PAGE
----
Secret of Mana Merchandise
Secret of Mana Merchandise
January 24, 2022
Given its era, Secret of Mana had less merchandise and memorabilia than later games. If you weren’t in Japan at the time of its release, your options were even more limited. Nevertheless, most items have been tracked down and this handy guide catalogs everything known.
The items shown are mainly from the collections of ManaRedux, Dr. Sheexy, BahamutArk and bluebomber. We’re grateful to DEATH QUEEN CITY for providing a database of its own for Japanese items. The demand for SoM merch far exceeds the officially licensed supply, and there are quite a few unauthorized peripherals out there of varying quality. We’ve done our best to identify genuine goods, so please let us know if we messed up somewhere.
You can find explanations of our rarity scale here.
30th Anniversary of Mana Postcards (3)
A series of postcards were released in Japan for the Mana series’ 30th anniversary. The ones shown exclusively feature SoM characters. You’ll also find postcards with characters from other games, as well as mashups with all of them.
Action Figures (3)
These figures came with the 2018 remaster’s Collectors Edition. This was primarily a Japanese release, though there were a few released in America with the English version. I call them action figures, but their only course of action is when you set them up as characters in the pop-up storybook below.
Square released a series of collectible buttons that came in blind packaging. They were available at the Square Enix cafe in Japan. You may have gotten lucky enough to get all three SoM heroes—unfortunately, you had to open the packages (perhaps dozens) to find out.
Probably the most practical SoM collectible out there, the coaster could also be acquired from the Square Enix cafe. It uses the art of the 2018 remaster.
Just what it says—keychains in the shape of all three characters. These also use the art of the 2018 remaster. They’re sadly not programmable i.e. you can’t squeeze Popoie and get the sound of a Freeze spell while your car’s AC starts.
Woah, a rabite in a place like your dishwasher. There’s some great third party mugs out there, but this is the only official one as of now.
Phone Card (5)
That’s the best image I could find of the Seiken Densetsu 2 phone card, from a Japanese auction site. What’s a phone card, you say? Grab a comfy bean bag chair and let me tell you of the days of old…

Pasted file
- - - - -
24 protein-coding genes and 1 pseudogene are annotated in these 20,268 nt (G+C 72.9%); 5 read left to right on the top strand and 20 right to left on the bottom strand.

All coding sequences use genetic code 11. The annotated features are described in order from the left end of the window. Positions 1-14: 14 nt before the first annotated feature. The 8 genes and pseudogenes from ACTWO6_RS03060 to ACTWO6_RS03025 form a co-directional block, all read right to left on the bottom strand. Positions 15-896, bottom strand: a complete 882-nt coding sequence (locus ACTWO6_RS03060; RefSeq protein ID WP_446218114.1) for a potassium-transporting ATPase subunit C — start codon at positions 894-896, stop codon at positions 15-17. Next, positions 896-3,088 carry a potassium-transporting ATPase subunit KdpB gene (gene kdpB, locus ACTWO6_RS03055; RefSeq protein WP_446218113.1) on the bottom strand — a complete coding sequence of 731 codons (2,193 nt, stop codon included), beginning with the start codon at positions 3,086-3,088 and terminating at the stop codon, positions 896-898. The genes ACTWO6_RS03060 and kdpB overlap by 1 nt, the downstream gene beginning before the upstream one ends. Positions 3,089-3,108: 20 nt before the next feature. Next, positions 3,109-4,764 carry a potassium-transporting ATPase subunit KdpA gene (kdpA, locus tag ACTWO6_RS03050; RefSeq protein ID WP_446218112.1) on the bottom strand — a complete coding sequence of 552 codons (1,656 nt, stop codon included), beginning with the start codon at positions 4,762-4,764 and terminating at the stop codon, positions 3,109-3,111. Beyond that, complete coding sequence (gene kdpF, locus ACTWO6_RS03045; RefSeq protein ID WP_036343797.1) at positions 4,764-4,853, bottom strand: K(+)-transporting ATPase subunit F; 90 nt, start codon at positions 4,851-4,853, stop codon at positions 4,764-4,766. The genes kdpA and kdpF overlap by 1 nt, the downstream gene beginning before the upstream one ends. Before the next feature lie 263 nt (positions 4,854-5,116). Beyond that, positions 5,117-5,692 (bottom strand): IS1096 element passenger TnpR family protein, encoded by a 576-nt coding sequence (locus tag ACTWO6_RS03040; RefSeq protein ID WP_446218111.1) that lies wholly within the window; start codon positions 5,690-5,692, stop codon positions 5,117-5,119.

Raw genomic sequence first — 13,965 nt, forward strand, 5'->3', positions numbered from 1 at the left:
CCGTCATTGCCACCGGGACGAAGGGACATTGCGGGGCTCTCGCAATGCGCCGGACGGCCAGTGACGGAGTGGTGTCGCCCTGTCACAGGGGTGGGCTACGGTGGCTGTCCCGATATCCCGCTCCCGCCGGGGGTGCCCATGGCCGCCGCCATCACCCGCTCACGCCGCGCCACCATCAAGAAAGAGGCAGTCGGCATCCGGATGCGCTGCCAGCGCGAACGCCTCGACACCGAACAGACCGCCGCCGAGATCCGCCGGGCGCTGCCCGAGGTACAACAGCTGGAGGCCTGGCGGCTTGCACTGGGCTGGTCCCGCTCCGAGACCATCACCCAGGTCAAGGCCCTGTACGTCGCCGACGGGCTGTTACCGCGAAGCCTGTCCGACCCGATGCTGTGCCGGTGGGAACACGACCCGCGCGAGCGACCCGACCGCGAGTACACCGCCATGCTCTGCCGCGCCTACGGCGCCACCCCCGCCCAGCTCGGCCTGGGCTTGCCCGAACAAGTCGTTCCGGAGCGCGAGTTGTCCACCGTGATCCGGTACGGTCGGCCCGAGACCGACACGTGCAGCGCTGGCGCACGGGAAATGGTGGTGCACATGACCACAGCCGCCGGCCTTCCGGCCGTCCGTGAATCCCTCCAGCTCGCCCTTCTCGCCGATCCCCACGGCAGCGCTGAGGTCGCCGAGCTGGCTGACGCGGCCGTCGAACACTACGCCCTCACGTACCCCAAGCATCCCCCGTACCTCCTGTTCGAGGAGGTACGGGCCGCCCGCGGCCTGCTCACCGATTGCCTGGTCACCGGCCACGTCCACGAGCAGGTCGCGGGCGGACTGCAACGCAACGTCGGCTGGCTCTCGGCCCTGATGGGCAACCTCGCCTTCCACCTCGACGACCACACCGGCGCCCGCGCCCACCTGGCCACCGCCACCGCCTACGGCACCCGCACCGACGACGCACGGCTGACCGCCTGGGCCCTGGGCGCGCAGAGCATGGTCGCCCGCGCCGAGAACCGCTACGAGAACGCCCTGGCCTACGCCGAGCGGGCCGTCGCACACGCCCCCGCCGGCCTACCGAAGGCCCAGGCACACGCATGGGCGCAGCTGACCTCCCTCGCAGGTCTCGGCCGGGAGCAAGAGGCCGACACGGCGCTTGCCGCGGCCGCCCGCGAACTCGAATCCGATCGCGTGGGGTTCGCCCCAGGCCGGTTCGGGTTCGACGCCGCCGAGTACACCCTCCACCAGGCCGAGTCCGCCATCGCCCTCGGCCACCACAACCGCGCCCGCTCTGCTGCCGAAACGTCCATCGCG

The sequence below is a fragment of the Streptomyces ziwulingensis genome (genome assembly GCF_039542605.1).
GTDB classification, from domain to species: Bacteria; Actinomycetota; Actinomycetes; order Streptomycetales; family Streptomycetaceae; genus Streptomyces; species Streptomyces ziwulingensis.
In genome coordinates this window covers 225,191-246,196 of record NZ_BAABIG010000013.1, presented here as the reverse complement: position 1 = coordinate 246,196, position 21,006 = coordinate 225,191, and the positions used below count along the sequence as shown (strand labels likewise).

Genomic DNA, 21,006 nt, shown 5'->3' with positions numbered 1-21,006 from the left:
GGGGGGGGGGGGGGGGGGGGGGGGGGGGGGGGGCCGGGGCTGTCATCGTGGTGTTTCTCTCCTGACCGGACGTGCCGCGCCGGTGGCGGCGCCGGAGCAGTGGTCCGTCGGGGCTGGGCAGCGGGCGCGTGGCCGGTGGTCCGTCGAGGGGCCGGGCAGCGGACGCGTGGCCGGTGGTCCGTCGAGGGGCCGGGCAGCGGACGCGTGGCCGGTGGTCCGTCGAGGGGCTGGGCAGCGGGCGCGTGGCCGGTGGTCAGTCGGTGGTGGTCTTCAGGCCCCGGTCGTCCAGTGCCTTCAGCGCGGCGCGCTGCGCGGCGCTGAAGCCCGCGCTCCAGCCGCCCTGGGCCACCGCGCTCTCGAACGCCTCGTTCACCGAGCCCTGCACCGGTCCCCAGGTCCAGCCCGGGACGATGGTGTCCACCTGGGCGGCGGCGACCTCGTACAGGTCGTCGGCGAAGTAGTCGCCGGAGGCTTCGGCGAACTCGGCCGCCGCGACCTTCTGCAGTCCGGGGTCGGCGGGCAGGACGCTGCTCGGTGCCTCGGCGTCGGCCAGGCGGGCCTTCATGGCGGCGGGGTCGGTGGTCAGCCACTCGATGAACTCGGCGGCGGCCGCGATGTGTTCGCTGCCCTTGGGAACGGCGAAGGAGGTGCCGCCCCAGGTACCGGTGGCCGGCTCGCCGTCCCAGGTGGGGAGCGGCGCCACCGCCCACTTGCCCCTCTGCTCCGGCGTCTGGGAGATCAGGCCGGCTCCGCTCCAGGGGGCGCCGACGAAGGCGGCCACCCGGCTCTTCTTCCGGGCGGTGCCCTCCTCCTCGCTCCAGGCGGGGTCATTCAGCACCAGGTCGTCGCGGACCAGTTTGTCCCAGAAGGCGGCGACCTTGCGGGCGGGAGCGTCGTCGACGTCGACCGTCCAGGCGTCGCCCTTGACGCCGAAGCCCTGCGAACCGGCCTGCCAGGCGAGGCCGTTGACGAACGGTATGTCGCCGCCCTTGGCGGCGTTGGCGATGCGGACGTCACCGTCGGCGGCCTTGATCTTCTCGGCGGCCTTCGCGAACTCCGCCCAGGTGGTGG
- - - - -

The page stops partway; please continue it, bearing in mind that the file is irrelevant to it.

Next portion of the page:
Pop-up Storybook (3)
The pop-up storybook is sadly only three double-paged spreads from the game. This also came with the remaster’s Collectors Edition, but you can often find it separate. There’s no text or storytelling—you make the plot with the action figures above. Flammie’s on the second page, and has depressions to place the characters for a ride.
Postcard “Fan” (5)
A postcard that’s also “uchiwa”, or a fan to keep you cool. Essentially a useful item that you can attach a stamp to and send it on its way.
Make your rainy days a bit brighter with the Secret of Mana 1000 piece jigsaw puzzle. Like a lot of things, it’s only available in Japan and seems to be getting more difficult to find.
Rabite Hat (4)
The rabite hat was actually given out at promotional events, though it would also work for a Rabite King fast food chain. Come on Square, we’re looking at you…
There’s actually quite a few plush Rabites out there (Japan-only once again), but these are the three that are designated as Secret of Mana toys.
Remaster Promotional Postcards (3)
These were Japan-only postcards that were sold at the time of the 2018 remaster.
Our good friend Hiro explains shitajiki, or “pencil board”:
It’s actually a uniquely Japanese office/school item originally made of celluloid but nowadays made of plastic. Often printed with company logos or manga characters/scenes. It’s like a sort of blotter. It prevents impressions on the desktop or adjacent pages of a notebook made by pencils or pens.
A really snazzy textured poster that’s a generous 1 meter in length. And yes, only available in Japan, and getting harder to find.
A retro t-shirt with the game’s cover for its design. This is not easy to find—don’t fall for uncollectible contemporary knockoffs. It’s even rarer in the original plastic. I vividly recall folks wearing Nintendo t-shirts like this back in the day.